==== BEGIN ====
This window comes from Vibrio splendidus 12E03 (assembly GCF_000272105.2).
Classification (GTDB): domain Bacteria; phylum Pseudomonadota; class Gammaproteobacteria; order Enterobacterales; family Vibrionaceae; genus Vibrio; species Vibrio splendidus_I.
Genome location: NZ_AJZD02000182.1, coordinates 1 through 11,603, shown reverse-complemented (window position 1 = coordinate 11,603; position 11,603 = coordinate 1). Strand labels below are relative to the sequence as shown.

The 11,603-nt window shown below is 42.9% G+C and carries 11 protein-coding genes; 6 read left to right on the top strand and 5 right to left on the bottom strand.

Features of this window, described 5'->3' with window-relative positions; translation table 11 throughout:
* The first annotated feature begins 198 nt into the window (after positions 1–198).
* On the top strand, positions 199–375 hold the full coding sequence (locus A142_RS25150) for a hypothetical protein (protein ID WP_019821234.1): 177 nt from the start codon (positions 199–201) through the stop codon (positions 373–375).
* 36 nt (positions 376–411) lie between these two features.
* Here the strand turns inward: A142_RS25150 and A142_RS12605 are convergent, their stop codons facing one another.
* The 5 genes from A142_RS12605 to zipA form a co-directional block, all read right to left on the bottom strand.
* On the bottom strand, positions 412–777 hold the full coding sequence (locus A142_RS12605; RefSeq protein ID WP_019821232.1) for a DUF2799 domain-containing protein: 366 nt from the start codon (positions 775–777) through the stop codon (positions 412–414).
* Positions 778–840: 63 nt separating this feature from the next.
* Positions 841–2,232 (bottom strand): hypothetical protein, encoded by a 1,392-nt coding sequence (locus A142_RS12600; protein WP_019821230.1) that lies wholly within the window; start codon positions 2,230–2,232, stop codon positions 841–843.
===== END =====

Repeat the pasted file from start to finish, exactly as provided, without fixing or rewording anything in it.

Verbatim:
This window comes from Vibrio splendidus 12E03 (assembly GCF_000272105.2).
Classification (GTDB): domain Bacteria; phylum Pseudomonadota; class Gammaproteobacteria; order Enterobacterales; family Vibrionaceae; genus Vibrio; species Vibrio splendidus_I.
Genome location: NZ_AJZD02000182.1, coordinates 1 through 11,603, shown reverse-complemented (window position 1 = coordinate 11,603; position 11,603 = coordinate 1). Strand labels below are relative to the sequence as shown.

The 11,603-nt window shown below is 42.9% G+C and carries 11 protein-coding genes; 6 read left to right on the top strand and 5 right to left on the bottom strand.

Features of this window, described 5'->3' with window-relative positions; translation table 11 throughout:
* The first annotated feature begins 198 nt into the window (after positions 1–198).
* On the top strand, positions 199–375 hold the full coding sequence (locus A142_RS25150) for a hypothetical protein (protein ID WP_019821234.1): 177 nt from the start codon (positions 199–201) through the stop codon (positions 373–375).
* 36 nt (positions 376–411) lie between these two features.
* Here the strand turns inward: A142_RS25150 and A142_RS12605 are convergent, their stop codons facing one another.
* The 5 genes from A142_RS12605 to zipA form a co-directional block, all read right to left on the bottom strand.
* On the bottom strand, positions 412–777 hold the full coding sequence (locus A142_RS12605; RefSeq protein ID WP_019821232.1) for a DUF2799 domain-containing protein: 366 nt from the start codon (positions 775–777) through the stop codon (positions 412–414).
* Positions 778–840: 63 nt separating this feature from the next.
* Positions 841–2,232 (bottom strand): hypothetical protein, encoded by a 1,392-nt coding sequence (locus A142_RS12600; protein WP_019821230.1) that lies wholly within the window; start codon positions 2,230–2,232, stop codon positions 841–843.